Two Sides recently hosted a webinar on the sustainability advantages of plantation forestry with presenter Andrew Heald from UPM. He spoke about the need for doing more with less as the world’s population continues to grow and discussed how his company manages sustainable forestry plantations as part of WWF’s New Generation Plantation Project (NGPP).
Comparative projections on global population growth and the shrinking amount of suitable land available for growing crops paint a picture that can’t be ignored. According to the Global Footprint Network, the world global ecological footprint is currently at a rate that would require 1.6 planet earths. If we’re going to feed everyone and maintain adequate resources to produce the products needed for everyday life, we must find ways to make each acre of land more productive. The figure below shows how the amount of arable land per person is decreasing and “we can assume that the graph for commercial forestry is heading in the same direction” said Mr. Heald. He added: “we have to use land more efficiently to produce the crops and materials we need whilst at the same time protecting biodiversity and water resources. Its not going to be easy!”
That’s the ultimate goal of the NGPP. Mr. Heald explained how well-managed plantations can have a positive role to play in economic, social and environmental development when they are managed in accordance with the concepts of the NGPP.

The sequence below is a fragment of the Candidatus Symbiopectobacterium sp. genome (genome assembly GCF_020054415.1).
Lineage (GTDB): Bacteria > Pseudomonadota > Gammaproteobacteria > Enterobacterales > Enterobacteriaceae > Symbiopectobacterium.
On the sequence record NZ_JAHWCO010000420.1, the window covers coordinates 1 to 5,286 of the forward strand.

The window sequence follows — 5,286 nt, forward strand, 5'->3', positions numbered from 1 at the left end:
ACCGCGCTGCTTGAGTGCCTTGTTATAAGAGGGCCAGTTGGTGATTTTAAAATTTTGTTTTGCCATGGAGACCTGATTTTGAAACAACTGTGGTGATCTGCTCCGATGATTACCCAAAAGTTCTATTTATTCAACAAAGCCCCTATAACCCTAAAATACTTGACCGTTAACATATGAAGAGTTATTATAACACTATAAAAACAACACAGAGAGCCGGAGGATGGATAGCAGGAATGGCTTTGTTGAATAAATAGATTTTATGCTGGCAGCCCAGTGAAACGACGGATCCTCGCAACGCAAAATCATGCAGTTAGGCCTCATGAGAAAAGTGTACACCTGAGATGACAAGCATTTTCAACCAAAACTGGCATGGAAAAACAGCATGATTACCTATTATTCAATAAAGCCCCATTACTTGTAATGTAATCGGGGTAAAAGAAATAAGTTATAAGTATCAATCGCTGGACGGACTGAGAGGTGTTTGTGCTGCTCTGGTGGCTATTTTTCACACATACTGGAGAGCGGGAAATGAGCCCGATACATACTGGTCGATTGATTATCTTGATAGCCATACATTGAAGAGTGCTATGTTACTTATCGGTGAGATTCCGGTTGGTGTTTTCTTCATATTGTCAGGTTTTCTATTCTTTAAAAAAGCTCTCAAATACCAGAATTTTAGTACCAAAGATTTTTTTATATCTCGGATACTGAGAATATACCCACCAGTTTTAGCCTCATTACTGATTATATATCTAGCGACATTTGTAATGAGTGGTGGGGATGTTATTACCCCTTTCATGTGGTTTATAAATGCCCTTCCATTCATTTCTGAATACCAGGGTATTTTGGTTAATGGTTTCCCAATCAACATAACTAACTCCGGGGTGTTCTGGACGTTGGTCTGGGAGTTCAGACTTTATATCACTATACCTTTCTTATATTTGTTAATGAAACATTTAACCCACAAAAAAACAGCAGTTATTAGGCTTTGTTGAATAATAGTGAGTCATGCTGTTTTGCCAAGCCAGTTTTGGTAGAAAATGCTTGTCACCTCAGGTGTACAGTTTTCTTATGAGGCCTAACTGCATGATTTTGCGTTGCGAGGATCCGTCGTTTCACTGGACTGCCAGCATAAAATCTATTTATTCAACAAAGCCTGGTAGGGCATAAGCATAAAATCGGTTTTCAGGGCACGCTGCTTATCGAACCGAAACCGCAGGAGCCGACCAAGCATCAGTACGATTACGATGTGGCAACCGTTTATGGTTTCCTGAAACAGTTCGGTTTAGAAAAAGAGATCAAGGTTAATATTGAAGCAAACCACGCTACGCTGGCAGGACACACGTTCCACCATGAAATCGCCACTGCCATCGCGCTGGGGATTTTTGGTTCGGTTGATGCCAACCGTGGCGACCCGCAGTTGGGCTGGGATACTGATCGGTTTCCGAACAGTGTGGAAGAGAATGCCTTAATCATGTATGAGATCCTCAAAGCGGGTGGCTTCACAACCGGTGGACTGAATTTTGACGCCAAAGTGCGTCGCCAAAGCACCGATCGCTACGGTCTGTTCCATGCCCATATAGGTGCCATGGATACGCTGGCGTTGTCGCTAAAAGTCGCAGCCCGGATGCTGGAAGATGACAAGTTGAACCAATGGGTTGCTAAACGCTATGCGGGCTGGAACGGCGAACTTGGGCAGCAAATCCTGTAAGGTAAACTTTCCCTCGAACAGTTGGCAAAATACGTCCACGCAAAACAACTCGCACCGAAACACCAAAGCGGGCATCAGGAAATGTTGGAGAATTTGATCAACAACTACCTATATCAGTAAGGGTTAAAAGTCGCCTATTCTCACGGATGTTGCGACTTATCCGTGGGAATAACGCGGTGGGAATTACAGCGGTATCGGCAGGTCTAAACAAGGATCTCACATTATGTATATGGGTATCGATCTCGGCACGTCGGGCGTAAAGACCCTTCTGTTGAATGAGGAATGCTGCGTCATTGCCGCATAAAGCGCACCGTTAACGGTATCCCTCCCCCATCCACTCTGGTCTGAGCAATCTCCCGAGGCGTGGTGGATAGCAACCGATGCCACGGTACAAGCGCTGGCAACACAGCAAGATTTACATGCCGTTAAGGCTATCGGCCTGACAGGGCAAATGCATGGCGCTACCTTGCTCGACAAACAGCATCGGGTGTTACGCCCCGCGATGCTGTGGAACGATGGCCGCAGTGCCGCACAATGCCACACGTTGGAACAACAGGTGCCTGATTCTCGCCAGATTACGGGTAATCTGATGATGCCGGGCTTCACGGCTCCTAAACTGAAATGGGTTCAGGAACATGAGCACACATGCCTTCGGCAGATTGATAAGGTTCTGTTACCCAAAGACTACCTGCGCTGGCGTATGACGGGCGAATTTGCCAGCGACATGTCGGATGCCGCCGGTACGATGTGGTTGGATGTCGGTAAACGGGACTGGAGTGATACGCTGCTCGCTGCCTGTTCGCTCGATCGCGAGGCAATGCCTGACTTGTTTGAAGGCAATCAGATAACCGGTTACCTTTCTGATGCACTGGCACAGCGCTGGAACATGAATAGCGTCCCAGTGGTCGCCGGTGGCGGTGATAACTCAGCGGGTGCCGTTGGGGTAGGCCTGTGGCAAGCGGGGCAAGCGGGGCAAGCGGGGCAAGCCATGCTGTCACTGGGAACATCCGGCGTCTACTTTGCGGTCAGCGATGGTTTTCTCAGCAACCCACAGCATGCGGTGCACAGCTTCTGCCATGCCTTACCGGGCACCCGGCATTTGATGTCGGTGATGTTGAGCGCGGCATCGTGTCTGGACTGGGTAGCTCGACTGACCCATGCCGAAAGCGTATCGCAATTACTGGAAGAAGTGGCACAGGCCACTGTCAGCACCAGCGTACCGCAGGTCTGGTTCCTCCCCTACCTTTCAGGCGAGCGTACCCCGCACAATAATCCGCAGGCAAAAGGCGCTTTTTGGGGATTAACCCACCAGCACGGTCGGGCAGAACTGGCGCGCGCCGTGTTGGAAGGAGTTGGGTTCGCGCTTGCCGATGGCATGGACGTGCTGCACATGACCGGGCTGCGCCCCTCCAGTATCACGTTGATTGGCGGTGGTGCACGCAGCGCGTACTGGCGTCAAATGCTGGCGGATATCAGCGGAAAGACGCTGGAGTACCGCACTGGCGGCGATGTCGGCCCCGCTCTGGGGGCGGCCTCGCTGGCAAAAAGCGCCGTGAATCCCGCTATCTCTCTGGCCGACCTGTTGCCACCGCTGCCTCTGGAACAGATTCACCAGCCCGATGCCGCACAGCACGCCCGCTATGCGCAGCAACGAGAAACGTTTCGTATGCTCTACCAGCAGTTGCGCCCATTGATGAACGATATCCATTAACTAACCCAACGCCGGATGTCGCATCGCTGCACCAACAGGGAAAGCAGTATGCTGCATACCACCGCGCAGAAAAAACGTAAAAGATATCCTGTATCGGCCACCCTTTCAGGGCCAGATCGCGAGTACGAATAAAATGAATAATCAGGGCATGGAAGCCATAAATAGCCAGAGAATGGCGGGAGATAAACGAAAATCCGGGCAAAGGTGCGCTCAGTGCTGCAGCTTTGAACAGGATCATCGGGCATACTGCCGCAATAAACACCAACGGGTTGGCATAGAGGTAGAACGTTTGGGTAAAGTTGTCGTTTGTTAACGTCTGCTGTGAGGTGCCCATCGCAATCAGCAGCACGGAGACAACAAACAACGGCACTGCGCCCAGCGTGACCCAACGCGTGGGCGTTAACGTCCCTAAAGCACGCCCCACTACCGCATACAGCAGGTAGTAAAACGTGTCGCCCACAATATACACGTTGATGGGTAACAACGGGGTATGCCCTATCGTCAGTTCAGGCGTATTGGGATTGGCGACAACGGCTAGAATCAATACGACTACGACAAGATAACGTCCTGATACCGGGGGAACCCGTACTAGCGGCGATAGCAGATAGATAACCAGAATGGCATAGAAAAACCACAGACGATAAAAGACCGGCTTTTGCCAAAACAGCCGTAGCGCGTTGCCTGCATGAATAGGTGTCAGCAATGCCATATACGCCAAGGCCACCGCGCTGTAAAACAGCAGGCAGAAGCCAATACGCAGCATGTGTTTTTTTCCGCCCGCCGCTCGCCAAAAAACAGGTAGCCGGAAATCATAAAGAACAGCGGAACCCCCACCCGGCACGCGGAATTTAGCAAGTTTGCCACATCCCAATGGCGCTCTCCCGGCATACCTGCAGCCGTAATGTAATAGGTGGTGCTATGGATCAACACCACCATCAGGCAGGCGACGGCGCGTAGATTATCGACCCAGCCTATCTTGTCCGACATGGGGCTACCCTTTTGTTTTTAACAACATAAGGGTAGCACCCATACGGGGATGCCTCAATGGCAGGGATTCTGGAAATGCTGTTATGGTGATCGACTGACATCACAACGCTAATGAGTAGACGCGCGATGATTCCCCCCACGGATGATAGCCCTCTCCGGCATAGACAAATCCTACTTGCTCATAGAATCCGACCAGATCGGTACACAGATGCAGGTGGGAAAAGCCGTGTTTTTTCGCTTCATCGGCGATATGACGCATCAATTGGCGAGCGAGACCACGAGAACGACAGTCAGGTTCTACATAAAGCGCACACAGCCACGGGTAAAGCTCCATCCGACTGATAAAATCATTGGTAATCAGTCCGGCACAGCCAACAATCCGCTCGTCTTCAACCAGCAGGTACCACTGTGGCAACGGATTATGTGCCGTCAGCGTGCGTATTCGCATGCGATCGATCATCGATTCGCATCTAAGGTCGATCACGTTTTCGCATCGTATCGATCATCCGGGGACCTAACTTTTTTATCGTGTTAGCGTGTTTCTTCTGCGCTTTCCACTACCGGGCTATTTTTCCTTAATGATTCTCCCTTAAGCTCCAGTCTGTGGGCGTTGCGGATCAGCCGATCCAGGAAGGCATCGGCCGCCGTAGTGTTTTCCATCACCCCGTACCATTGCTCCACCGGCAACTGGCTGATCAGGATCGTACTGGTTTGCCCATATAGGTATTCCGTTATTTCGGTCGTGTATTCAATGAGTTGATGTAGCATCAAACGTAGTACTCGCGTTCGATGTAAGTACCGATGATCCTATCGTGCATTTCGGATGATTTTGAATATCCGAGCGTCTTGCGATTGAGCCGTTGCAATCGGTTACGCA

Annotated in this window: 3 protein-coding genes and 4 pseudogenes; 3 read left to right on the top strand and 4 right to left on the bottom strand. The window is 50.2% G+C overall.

UPM’s plantation management is aligned with New Generation Plantation Principles, which were established to maintain ecosystem integrity, protect and enhance high conservation values, effectively involve all stakeholders and contribute to economic growth and employment. According to Mr. Heald, plantation forests:
- use less land to produce a given volume of timber than harvesting natural forests ;
- are faster growing and more efficient;
- can be independently certified (FSC/SFI/PEFC); and
- using WWF – New Generation Plantation Principles, can have positive environmental and social impacts.
The following statistics were provided:
- 7% of total global forest cover is planted, yet this could provide around two-thirds of global industrial wood production.
- The volume of wood grown per year (cubic meters per hectare) is 6 m3/ha/yr in Finland, 14 m3/ha/yr in the UK and over 30 m3/ha/yr in Uruguay.
Currently UPM has about 400,000 ha of forest plantations in Uruguay (Eucalyptus) and the United Kingdom (Sitka Spruce).